Periodic Reporting for period 1 - EMOMETER (EMOMETER: Developing an Integrated Toolbox for the Assessment of Emotional Functioning in Dogs)
Reporting period: 2018-10-01 to 2020-09-30
The research findings form a tool to evaluate and shape realistic expectations of dog emotional states. They contribute significantly in our understanding of dogs’ capability for processing and responding to emotional signals, such as subtle human expressions. This has significant practical implications for various human-dog interactions, and dog welfare. The development of such an integrated toolbox for dogs will pave the way for emotion assessment in a variety of animal species in everyday settings and will ensure Europe remains at the forefront of animal emotion and welfare research.
After the development of a working prototype, Objective 2 aimed to initially validate and refine the ITME. With a small sample of dogs during repeated every-day settings like greeting, play, food retrieval, petting, reunion and separation, suddenness or threatening approaches, the functionality of the ITME regarding temporal dependencies and sensitivity to emotional activation was shown in a proof-of-concept. Objective 3 consisted of the application of the ITME: assessing dogs’ sensitivity to subliminal emotional cues. The preparation work, including experimental setup (e.g. touch screen, eye-tracker), testing protocol and dog training, has been initiated and partially completed.
Due to the COVID-19 pandemic, the laboratory-based person-contact research activities in Objectives 2 and 3 were significantly disrupted and could not be continued. Subsequently, four large-scale citizen science experiments have been developed from the original objectives to allow dog owners to test their dogs at home.
Experiment 1 investigated whether different personality/temperament characteristics (e.g. aggressiveness) was correlated with dogs’ paw preference in different motor tasks. Initial analysis did not reveal any clear correlation between pawedness in dogs and their personality. Experiment 2 investigated the possible function and cause of head tilting in dogs. Contrary to the common belief, our analysis showed the occurrence of head tilting is independent of breed appearance or dog sociability; but is dependent on the origin of the stimuli, with higher occurrence frequencies in response to auditory cues of dogs and cats compared to human voices of no direct relevance (angry or happy speech). Experiment 3 investigated submissive grinning in dogs, an ambiguous behaviour commonly displayed during greeting. Our analysis revealed that submissive grinning is generally left lateralized and is likely to be associated with emotional activation and communication. Experiment 4 compared dogs’ behavioural responses to their owners’ facial expressions (happiness, anger, sadness and neutral) under different viewing conditions (i.e. fully visible face vs partially occluded over the eyes (wearing sunglasses), the mouth (wearing face mask) or both). We showed wearing face mask significantly impacts on human-dog communication.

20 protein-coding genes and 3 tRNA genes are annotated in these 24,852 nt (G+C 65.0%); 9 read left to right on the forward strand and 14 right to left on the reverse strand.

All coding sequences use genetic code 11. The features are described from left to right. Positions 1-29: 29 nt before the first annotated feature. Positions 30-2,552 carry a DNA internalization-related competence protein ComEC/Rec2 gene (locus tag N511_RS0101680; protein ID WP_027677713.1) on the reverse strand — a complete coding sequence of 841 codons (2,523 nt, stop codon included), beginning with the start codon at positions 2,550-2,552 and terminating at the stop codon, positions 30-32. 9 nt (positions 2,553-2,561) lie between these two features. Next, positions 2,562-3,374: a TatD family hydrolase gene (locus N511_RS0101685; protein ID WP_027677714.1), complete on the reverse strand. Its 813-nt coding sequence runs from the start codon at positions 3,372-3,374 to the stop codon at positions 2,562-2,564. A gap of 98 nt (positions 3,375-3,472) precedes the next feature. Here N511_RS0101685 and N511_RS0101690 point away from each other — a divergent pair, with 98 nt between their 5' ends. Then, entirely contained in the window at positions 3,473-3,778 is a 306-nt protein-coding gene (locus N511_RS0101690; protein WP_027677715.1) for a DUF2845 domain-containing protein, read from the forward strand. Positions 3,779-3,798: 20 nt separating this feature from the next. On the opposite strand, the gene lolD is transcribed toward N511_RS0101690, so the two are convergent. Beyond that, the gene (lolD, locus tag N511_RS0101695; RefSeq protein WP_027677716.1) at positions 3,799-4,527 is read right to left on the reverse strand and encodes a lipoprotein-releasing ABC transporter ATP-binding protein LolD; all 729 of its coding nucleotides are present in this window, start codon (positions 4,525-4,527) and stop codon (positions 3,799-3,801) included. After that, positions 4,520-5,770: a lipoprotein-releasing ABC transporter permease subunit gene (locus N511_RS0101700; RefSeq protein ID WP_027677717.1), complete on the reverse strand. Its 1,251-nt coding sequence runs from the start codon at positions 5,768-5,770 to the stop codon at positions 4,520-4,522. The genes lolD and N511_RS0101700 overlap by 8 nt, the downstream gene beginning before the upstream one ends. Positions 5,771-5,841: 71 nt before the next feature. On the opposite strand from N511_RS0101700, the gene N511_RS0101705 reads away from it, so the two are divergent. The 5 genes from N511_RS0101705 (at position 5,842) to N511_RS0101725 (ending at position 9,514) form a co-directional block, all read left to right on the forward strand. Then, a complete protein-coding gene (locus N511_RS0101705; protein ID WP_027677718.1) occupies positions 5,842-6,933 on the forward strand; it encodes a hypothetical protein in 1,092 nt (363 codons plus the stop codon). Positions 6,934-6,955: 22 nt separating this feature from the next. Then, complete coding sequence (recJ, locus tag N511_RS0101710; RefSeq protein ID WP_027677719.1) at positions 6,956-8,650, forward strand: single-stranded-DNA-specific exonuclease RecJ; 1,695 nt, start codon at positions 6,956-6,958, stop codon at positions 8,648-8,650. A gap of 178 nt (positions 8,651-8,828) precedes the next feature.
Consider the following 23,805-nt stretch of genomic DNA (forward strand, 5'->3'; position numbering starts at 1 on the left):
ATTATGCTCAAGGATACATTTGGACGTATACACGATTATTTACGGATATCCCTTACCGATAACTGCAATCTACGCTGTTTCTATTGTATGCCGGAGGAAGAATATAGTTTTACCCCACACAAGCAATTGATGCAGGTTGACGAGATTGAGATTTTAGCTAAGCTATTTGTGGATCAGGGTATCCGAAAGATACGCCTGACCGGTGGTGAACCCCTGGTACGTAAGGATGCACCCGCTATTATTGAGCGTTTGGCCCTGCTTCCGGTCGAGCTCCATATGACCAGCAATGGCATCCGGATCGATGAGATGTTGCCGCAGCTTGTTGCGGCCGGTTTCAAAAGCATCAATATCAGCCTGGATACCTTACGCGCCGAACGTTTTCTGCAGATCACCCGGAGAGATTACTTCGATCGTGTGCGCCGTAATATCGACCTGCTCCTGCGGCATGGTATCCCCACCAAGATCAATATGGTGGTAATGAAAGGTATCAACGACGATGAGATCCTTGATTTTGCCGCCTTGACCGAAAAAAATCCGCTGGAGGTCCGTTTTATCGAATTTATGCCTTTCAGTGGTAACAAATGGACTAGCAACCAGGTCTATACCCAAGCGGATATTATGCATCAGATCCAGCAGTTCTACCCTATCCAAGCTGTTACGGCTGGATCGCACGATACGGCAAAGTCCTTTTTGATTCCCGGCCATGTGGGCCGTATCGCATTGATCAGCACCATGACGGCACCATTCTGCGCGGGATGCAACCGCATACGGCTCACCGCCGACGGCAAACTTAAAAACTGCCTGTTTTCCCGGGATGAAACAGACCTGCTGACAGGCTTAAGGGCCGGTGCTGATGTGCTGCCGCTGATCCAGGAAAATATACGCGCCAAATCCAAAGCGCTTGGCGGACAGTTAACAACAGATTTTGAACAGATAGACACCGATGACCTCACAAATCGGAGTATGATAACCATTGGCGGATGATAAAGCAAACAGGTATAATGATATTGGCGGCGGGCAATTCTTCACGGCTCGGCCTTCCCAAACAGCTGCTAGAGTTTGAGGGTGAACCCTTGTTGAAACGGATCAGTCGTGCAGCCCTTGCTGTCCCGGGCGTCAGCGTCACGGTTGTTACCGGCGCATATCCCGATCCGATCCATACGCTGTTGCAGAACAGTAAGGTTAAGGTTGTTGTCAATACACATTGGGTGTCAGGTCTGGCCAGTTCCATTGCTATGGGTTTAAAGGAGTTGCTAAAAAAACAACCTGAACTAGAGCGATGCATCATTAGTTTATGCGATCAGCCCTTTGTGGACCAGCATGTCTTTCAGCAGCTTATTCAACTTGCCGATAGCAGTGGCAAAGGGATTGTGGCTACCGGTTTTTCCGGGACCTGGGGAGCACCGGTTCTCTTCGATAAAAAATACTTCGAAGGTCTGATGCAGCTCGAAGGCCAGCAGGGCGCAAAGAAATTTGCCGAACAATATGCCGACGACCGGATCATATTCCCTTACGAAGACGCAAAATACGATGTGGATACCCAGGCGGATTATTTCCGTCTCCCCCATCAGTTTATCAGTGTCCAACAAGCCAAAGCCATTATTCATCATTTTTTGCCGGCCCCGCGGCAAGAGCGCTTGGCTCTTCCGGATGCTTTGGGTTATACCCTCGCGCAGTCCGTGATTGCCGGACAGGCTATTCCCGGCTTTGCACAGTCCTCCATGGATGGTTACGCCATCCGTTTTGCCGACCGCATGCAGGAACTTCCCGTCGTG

Alongside the communication and dissemination of the results via social media channels (@dogemotion) and the laboratory homepage (http://emometer.blogs.lincoln.ac.uk) several research publications with open access are currently under preparation.
Once fully validated, the ITME will have substantial academic impact, as the assessment and understanding of animal emotion is important to scientists in disciplines such as affective neuroscience, psychology, ethology, and animal cognition, behaviour and welfare. It will also have significant practical implications for human-dog interactions and animal welfare more broadly. It will provide great scope for knowledge transfer such as enabling improvements in dog training protocols and interventions, and for education the public with the aims of reducing dog bite-related incidents and increasing dog re-home rate. This will directly impact on people and organisations working with dogs including general public, vets, dog trainers, healthcare professionals, charities and policy makers. Furthermore, it will pave the way for emotion assessment in a variety of animal species in everyday settings (e.g. domestic and farm animals).